By James Peron*
Any way you look at it, one the worst problems South Africa faces is that of poverty.
The World Bank reports:
Although South Africa has made progress in reducing poverty since 1994, the trajectory of poverty reduction was reversed between 2011 and 2015, threatening to erode some of the gains made since 1994. Approximately 55.5 percent (30.3 million people) of the population is living in poverty at the national upper poverty line (~ZAR 992) while a total of 13.8 million people (25 percent) are experiencing food poverty.
Poverty, in some important ways, is similar to the pandemic, as are all major problems. To solve the problem we have to understand the basics thereof.
One problem that often sends problem-solvers off in the wrong direction is the assumption that if someone is poor then someone else is automatically to blame for it. The assumption is that the wealth of some is somehow taken from those without. But important facts are neglected.
Poverty is the default state of humanity. As the saying goes: “We come into this world naked.” When people do nothing, or too little, poverty is their natural state.
It is wealth and prosperity that is unnatural. It takes work – and lots of it, for humans to reach a state where they are relatively well off. Crops require a combination of human labour and mind. Houses do not fall from the sky; nor do automobiles, televisions or water systems. Every material good people desire or need requires mixing human labour with natural resources in specific combinations as discovered and directed by the human mind.
These are facts, which are crucial if we want to understand the process by which poverty is defeated.
Understanding this helps explain why poverty and prosperity are unequally distributed. In simple terms wealth is unequally distributed because it is unequally produced. There are a number of reasons that is true and not all of them are caused by the have-nots failing to produce. One important lesson in economics is the political process often prevents wealth creation and hinders prosperity.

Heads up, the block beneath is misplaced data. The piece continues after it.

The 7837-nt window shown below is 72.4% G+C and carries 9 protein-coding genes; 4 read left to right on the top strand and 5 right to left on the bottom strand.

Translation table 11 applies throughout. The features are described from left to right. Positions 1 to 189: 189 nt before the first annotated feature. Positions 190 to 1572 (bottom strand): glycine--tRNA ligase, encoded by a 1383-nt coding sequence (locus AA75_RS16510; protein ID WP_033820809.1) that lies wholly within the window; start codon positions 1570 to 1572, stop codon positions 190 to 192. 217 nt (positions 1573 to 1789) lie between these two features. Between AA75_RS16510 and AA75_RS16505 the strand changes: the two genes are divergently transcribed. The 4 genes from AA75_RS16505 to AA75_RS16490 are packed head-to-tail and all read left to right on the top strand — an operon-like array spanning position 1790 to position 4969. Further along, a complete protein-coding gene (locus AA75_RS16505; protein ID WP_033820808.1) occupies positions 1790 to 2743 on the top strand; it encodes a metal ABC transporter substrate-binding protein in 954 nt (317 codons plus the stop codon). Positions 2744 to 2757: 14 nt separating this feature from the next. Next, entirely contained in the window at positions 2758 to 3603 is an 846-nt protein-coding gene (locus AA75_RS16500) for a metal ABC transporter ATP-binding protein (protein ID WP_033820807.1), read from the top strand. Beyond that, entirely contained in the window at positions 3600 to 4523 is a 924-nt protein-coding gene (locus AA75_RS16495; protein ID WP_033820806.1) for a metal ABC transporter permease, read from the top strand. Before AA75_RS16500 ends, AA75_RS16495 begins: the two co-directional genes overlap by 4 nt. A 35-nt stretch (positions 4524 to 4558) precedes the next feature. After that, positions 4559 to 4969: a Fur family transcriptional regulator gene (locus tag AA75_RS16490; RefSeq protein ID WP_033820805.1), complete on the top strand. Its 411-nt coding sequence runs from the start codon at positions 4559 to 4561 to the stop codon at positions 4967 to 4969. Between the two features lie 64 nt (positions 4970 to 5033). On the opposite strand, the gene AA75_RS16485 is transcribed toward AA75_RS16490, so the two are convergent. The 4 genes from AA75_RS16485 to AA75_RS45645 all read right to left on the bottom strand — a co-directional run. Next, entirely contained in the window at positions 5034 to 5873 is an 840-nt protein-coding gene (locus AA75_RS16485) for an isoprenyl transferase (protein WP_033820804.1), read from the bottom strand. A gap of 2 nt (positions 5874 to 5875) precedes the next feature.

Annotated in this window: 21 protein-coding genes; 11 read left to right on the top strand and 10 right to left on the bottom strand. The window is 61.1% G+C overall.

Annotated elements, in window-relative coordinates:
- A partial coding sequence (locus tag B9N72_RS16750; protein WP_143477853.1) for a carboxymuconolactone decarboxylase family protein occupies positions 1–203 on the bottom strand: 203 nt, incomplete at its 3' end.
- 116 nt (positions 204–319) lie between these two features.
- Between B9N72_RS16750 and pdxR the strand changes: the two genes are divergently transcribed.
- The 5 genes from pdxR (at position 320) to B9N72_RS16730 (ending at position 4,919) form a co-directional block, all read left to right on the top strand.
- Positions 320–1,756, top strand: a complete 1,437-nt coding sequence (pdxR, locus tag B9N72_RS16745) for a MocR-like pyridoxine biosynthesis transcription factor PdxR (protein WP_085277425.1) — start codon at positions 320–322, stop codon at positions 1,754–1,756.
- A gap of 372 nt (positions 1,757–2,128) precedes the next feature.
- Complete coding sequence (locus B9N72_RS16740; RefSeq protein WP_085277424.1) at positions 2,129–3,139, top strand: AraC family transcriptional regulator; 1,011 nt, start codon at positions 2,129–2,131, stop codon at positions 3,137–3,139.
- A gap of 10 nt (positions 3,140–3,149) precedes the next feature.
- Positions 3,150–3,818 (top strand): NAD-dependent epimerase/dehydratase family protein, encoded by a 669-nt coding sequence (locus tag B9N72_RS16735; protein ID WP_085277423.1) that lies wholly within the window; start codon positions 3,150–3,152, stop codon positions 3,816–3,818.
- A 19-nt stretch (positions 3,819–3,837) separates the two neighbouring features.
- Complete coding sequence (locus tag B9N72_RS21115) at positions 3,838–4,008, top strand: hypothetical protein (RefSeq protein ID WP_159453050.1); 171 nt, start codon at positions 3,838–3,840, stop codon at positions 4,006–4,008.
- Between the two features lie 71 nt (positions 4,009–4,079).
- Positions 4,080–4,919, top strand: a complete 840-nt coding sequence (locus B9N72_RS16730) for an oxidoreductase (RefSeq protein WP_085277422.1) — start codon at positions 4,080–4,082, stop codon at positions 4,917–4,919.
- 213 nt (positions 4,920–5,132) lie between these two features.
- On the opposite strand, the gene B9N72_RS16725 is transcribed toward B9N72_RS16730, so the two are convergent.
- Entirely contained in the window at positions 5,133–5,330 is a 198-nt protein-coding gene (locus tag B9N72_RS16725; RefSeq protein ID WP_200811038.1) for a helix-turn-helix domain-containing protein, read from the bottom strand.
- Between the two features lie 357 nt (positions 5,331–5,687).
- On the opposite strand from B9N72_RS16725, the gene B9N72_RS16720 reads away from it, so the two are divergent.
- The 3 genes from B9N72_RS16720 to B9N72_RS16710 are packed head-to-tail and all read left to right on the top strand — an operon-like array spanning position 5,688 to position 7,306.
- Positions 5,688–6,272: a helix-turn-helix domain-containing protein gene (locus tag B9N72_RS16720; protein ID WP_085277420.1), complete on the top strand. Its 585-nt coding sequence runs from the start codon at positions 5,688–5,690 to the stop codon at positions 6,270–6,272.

A second thing to understand is that wealth creation must, out of necessity, come before wealth distribution. You can’t distribute what doesn’t exist.
Politicians often seem to think wealth simply falls from the sky and no human producers are involved. The food they want to distribute is created by some people. The healthcare they want to give out is provided by some specific people. The tax monies they confiscate is taken from individuals who worked for it.
The problem with this is there are unintended and unavoidable consequences. The more you take from those producing, the lower their incentive to produce more. The greater the tax burden on those who are producing wealth, the lower the incentive to produce more in the future. The solution isn’t found in punishing those who are able to produce but to expand the freedom of those who aren’t able, so they can.
At the same time government can take from those who produce and give to those who are well-off but inept. We see that in massive subsidies to various state-owned enterprises, with highly paid managers, that are losing billions. Whether it is Eskom or SAA it sucks in the productive labour of others and destroys wealth benefitting only a small number of the political class.
Often the enemy of wealth creation, and thus the friend of poverty, is an over-zealous government doing the absolute wrong things. A few months back Minister Stella Ndabeni-Abrahams promised a war on small businesses that were not formally registered with the government. She bragged she would “close businesses that are trading illegally.”
What would that accomplish? It would mean higher unemployment as small vendors and workers they may employ are made unemployed. It would increase poverty and destroy wealth. It does the exact opposite of the very things that must be done in order to create wealth on a widespread basis.
The World Bank noted that small and medium sized enterprises “account for the majority of businesses worldwide and are important contributors to job creation and global economic development.” Yet those were the very businesses the government wanted to close down. The solution isn’t closing business but one-step registration that is cheap – if not free – and easy. Instead of having enforcers looking for the unregistered have assistants helping them to register. Once again a government solution was the opposite of what needed to be done.
Sometimes the most productive thing government can do to foster wealth creation and greater prosperity is to stop doing the things that destroy them.
- James Peron is the president of the Moorfield Storey Institute and author of several books, including Exploding Population Myths and The Liberal Tide. The views expressed in the article are the author’s and not necessarily shared by the members of the Foundation.